North Korea on Monday confirmed it had "successfully" tested a ballistic missile, in what was seen as a challenge to new US President Donald Trump.
"A surface-to-surface medium long-range ballistic missile Pukguksong-2... was successfully test-fired on Sunday," the state-run news agency KCNA said, describing it as a "Korean-style new type strategic weapon system".
The missile was launched from Banghyon air base in the western province of North Pyongan, and flew east towards the Sea of Japan (East Sea), South Korea's defence ministry said Sunday.
North Korean leader Kim Jong-Un "personally guided the preparations" for the test, the KCNA report said, adding it was carried out in a way that took the "security of the neighbouring countries into consideration".
Kim "expressed great satisfaction over the possession of another powerful nuclear attack means which adds to the tremendous might of the country", KCNA said.
"Thanks to the development of the new strategic weapon system, our People's Army is capable of performing its strategic duties most accurately and rapidly in any space: under waters or on the land."
Sunday's missile launch was an apparent test of newly elected Trump, who responded to the provocation by pledging "100 percent" support of Washington's key regional ally Japan.
The North Korean missile flew about 500 kilometres (310 miles) before falling into the sea, the South's defence ministry said.
"Today's missile launch... is aimed at drawing global attention to the North by boasting its nuclear and missile capabilities", the ministry said in a statement.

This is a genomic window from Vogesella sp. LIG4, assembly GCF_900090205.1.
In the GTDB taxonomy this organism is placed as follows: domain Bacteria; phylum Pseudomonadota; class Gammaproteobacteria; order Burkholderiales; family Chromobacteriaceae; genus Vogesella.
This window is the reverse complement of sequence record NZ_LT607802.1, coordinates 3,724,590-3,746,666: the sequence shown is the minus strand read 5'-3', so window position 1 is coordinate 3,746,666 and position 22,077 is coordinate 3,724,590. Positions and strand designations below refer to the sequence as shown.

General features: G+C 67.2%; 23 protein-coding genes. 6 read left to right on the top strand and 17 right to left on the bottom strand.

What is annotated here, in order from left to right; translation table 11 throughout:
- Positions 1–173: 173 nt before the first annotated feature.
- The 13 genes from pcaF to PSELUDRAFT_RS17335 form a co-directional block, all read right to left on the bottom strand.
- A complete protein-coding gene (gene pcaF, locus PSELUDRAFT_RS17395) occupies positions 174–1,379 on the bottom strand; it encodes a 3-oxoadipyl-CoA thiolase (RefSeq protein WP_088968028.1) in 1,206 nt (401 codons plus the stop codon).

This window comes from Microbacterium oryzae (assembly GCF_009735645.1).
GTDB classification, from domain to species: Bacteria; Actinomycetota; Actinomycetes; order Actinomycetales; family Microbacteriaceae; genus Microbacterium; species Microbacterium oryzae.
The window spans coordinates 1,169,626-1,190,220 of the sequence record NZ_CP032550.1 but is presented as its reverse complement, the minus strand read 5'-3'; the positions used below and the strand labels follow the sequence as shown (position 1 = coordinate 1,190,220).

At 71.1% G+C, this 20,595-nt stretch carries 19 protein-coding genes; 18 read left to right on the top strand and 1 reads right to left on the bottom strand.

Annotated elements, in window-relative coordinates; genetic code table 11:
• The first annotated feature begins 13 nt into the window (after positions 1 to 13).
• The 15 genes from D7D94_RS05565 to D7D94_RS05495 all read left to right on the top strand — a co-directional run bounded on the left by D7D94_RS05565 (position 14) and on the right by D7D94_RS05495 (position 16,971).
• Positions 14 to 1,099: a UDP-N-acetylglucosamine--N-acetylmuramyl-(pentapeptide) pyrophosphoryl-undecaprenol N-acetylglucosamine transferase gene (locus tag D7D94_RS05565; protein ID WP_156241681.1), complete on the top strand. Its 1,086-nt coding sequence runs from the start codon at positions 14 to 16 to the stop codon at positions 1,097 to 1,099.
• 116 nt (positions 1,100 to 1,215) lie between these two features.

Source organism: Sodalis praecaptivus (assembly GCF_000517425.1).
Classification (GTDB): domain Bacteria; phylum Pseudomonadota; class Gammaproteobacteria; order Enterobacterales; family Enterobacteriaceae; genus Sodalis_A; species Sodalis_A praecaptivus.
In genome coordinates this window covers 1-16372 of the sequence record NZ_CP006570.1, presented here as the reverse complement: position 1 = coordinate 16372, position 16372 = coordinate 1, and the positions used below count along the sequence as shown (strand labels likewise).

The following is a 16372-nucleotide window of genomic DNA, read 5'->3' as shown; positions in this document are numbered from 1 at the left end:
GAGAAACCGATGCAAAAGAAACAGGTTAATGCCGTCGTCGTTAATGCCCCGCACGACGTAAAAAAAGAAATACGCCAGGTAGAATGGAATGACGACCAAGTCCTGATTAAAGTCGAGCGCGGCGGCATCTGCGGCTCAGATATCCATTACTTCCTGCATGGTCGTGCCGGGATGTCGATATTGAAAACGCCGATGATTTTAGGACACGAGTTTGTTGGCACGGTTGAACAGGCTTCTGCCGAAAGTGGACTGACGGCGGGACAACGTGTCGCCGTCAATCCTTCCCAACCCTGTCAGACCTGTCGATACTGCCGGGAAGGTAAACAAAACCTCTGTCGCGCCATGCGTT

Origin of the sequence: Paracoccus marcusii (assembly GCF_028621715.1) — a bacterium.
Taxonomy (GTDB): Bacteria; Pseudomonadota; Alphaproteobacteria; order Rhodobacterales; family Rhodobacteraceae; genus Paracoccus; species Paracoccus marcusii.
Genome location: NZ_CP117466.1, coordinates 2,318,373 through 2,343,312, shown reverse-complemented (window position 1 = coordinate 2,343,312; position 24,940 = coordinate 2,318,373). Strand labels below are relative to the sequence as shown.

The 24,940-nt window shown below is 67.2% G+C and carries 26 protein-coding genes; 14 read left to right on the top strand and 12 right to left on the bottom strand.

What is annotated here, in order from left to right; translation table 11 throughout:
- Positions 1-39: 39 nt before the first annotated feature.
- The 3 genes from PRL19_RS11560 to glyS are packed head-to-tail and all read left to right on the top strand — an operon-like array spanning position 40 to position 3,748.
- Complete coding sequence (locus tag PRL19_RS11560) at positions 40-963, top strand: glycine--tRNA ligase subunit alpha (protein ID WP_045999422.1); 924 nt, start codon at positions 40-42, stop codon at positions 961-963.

"It is also believed that it was an armed provocation to test the response from the new US administration under President Trump," it added.
It was the first such test since last October.
Japanese Prime Minister Shinzo Abe, whose country would be in range of a hostile North Korean missile launch, called the test "absolutely intolerable" during an impromptu press conference with Trump in Florida.
North Korea is barred under UN resolutions from any use of ballistic missile technology. But six sets of UN sanctions since Pyongyang's first nuclear test in 2006 have failed to halt its drive for what it insists are defensive weapons.
Last year the country conducted two nuclear tests and numerous missile launches in its quest to develop a nuclear weapons system capable of hitting the US mainland.
South Korea's acting president Hwang Gyo-Ahn vowed a "corresponding punishment" in response to the launch, which came on the heels of a visit to Seoul by US Defense Secretary James Mattis this month.
Mattis had warned Pyongyang that any nuclear attack would be met with an "effective and overwhelming" response.